PMCCPMCCPMCC

Search tips
Search criteria 

Advanced

 
Logo of cardiabBioMed CentralBiomed Central Web Sitesearchsubmit a manuscriptregisterthis articleCardiovascular DiabetologyJournal Front Page
 
Cardiovasc Diabetol. 2010; 9: 35.
Published online 2010 August 11. doi:  10.1186/1475-2840-9-35
PMCID: PMC2925337

KCNQ1 gene polymorphisms are associated with lipid parameters in a Chinese Han population

Abstract

Background

Four single nucleotide polymorphisms (SNPs) (rs2237892, rs2237895, rs2237897, and rs2283228) in KCNQ1 are reported to be associated with type 2 diabetes mellitus (T2DM), possibly caused by a reduction in insulin secretion and higher fasting glucose, but the results are inconsistent. We investigated whether these 4 genetic markers are associated with serum lipid metabolism in a middle-aged Chinese Han population.

Methods

We enrolled 398 consecutive patients, including 180 with premature coronary artery disease (CAD) (male < 55 years, female < 65 years) and 218 controls without documented CAD. All subjects were genotyped for 4 SNPs by using the ligase detection reaction method. Fasting blood sugar (FBS) and plasma concentrations of total cholesterol, triglycerides (TG), high-density lipoprotein cholesterol (HDL-C), low-density lipoprotein cholesterol (LDL-C), apolipoprotein A1(apo A1), and apolipoprotein B (apo B) were determined by standard biochemical methods. Main anthropometric and metabolic characteristics are analyzed among 3 genotypes at rs2283228, rs2237895, rs2237897, or rs2237892 in KCNQ1.

Results

The 3 genotypes AA, AC, and CC were present in rs2283228 and rs2237895, and the 3 genotypes CC, CT, and TT were present in rs2237897 and rs2237892. The minor genotypes CC at rs2283228 and TT at rs2237892 were associated with higher levels of TG (P = 0.007 and 0.026, respectively). Furthermore, subjects with the CC genotype at rs2283228 had lower levels of HDL-C and apo A1 than in the other 2 genotype groups (P = 0.052 and 0.055, respectively). No other associations were detected between these 4 SNPs and FBS or other lipid parameters.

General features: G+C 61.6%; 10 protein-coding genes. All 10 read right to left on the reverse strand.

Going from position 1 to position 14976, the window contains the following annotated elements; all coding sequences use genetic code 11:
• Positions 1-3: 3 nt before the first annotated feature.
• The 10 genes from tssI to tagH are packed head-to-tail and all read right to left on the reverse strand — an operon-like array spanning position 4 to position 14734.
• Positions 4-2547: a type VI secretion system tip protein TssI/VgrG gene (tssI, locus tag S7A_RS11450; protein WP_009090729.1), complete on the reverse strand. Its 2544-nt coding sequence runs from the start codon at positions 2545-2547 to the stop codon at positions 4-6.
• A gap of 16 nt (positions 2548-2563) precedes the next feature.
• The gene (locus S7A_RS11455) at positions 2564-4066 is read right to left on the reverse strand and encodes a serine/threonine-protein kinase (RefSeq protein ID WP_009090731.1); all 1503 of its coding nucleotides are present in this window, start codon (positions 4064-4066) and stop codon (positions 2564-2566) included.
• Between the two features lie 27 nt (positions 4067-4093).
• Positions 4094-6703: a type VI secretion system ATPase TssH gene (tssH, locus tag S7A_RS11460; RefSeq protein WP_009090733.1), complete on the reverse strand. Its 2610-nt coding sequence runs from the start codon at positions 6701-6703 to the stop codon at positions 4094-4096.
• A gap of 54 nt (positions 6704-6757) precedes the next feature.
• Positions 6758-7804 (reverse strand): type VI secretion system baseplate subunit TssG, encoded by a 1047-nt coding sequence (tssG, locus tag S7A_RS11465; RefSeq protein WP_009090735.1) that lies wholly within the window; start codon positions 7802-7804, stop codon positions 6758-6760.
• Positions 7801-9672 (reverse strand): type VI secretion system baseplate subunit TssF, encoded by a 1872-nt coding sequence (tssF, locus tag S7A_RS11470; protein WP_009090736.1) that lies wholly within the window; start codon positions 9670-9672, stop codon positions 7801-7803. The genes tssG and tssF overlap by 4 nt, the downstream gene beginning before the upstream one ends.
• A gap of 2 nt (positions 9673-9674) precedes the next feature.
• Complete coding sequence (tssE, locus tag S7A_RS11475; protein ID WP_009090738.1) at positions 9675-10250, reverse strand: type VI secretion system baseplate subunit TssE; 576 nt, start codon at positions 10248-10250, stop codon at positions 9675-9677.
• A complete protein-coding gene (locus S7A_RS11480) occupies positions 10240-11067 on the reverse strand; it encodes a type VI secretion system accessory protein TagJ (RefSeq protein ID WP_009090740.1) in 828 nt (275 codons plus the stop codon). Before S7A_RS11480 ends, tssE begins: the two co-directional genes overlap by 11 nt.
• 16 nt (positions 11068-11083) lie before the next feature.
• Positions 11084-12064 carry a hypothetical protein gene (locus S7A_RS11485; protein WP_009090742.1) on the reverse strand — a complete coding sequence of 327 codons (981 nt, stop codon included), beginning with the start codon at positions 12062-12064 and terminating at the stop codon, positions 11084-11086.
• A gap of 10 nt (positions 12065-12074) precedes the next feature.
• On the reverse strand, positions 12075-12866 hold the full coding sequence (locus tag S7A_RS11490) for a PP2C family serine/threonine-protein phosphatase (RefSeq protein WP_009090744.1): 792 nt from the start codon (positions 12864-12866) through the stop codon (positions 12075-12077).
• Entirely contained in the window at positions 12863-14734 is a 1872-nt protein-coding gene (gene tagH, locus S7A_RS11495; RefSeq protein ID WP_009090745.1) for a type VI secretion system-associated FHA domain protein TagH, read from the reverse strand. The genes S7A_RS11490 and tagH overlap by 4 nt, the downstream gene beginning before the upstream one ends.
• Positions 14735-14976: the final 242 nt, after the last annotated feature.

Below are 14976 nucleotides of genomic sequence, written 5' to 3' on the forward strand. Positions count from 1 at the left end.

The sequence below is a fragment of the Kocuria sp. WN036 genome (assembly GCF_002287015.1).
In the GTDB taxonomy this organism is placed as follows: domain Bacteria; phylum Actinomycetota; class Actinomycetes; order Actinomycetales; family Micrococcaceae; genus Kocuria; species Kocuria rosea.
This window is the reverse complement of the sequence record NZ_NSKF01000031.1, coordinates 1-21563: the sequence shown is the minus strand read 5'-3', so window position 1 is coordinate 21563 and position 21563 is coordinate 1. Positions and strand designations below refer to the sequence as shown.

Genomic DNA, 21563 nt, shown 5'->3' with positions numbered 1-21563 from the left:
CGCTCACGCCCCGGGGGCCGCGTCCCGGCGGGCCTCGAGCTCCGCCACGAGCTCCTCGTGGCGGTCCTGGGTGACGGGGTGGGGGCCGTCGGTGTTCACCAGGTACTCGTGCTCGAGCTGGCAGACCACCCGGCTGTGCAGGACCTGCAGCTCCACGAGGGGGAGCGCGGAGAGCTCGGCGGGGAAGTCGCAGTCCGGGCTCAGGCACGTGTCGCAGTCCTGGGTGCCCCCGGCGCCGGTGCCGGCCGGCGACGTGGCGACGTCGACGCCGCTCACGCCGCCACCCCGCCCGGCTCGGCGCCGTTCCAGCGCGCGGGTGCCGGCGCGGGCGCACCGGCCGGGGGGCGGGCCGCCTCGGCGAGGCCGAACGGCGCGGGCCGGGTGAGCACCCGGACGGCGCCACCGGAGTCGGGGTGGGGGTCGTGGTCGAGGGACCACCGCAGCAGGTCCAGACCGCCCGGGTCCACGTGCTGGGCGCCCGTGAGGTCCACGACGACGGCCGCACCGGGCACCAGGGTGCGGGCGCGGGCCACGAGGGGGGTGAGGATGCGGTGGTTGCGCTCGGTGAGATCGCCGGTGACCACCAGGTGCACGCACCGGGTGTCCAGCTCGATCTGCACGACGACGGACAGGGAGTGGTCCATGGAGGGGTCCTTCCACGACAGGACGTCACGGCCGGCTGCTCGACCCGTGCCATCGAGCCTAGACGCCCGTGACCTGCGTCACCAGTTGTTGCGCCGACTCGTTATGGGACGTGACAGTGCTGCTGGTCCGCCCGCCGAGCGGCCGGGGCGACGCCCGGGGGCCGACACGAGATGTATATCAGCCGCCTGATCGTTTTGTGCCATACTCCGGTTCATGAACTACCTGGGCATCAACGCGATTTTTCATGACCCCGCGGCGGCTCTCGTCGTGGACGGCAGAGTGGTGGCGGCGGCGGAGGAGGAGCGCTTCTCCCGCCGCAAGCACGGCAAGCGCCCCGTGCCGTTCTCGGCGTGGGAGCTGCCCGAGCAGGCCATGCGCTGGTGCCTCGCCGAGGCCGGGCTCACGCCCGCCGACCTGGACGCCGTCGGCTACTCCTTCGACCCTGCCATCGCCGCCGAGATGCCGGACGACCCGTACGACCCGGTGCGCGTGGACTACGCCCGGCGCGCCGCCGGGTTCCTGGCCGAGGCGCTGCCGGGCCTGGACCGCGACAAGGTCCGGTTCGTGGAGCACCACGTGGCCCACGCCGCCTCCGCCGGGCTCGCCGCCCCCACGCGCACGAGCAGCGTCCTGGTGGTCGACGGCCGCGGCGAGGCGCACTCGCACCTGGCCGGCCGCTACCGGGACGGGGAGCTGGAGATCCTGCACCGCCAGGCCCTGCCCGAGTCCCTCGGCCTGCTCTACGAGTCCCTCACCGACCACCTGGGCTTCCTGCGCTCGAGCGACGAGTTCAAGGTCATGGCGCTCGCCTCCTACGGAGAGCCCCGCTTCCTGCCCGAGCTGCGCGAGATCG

Conclusions

Our data suggest that rs2283228 and rs2237892 in KCNQ1 are associated with lipid metabolism in a middle-aged Chinese Han population.

Background

KCNQ1, which is located at chromosome 11p15.5 and near a candidate region at 11p13-p12 and mainly encodes a protein for a voltage-gated potassium channel required for the repolarization phase of the cardiac action potential, has been proved to be associated with type 2 diabetes mellitus (T2DM). Studies done by different groups show that some common single nucleotide polymorphisms (SNPs) in KCNQ1, acting as T2DM susceptibility genes, exist in different ancestral groups including in the Asian populations of the Japanese, Korean, and Chinese in Hong Kong and Shanghai [1-5]. Among these are the 4 common SNPs rs2237892, rs2237895, rs2237897, and rs2283228 that were well replicated. However, controversies still exist in which these SNPs in KCNQ1 are not implicated as T2DM susceptibility genes in individuals of European descent [6,7] or in a middle-aged population from East China [8].

Owing to the lack of consistent replication of these results in case-control studies in different study populations, it remains to be determined whether the results derived from Western societies are internationally applicable to East Asian races or specifically the Chinese Han population, or whether genetic background can cause different clinical phenotypes of the same disease as coronary artery disease (CAD) or T2DM.

Only recently have scholars demonstrated that the increased risk for T2DM linked to SNPs in KCNQ1 is likely to be caused by a reduction in insulin secretion, higher levels of fasting glucose or HbA1c [5,9,10], which implies that the KCNQ1 variants may play a major physiological role in the metabolism and dynamic balance of blood glucose. Furthermore, some other gene polymorphisms such as hepatocyte nuclear factor-1 homeobox A (HNF1A) gene polymorphisms [11], PPARgamma gene C161T polymorphism [12] and adiponectin receptor-2 gene variations [13] have also been proved to be connected with diabetes and cardiovascular disease.

Given that it is still unknown whether these 4 SNPs in KCNQ1 are associated with plasma lipid parameters besides their inconsistent association with T2DM [1-10], to fill this knowledge gap, we aimed to determine whether these 4 common SNPs at KCNQ1 loci would correlate with plasma lipid parameters in a middle-aged Chinese Han population living in East China. The results will help solve this apparent controversy and provide new evidence to elucidate the mechanism of KCNQ1 variants on the risk of T2DM and CAD.

Methods

Study population samples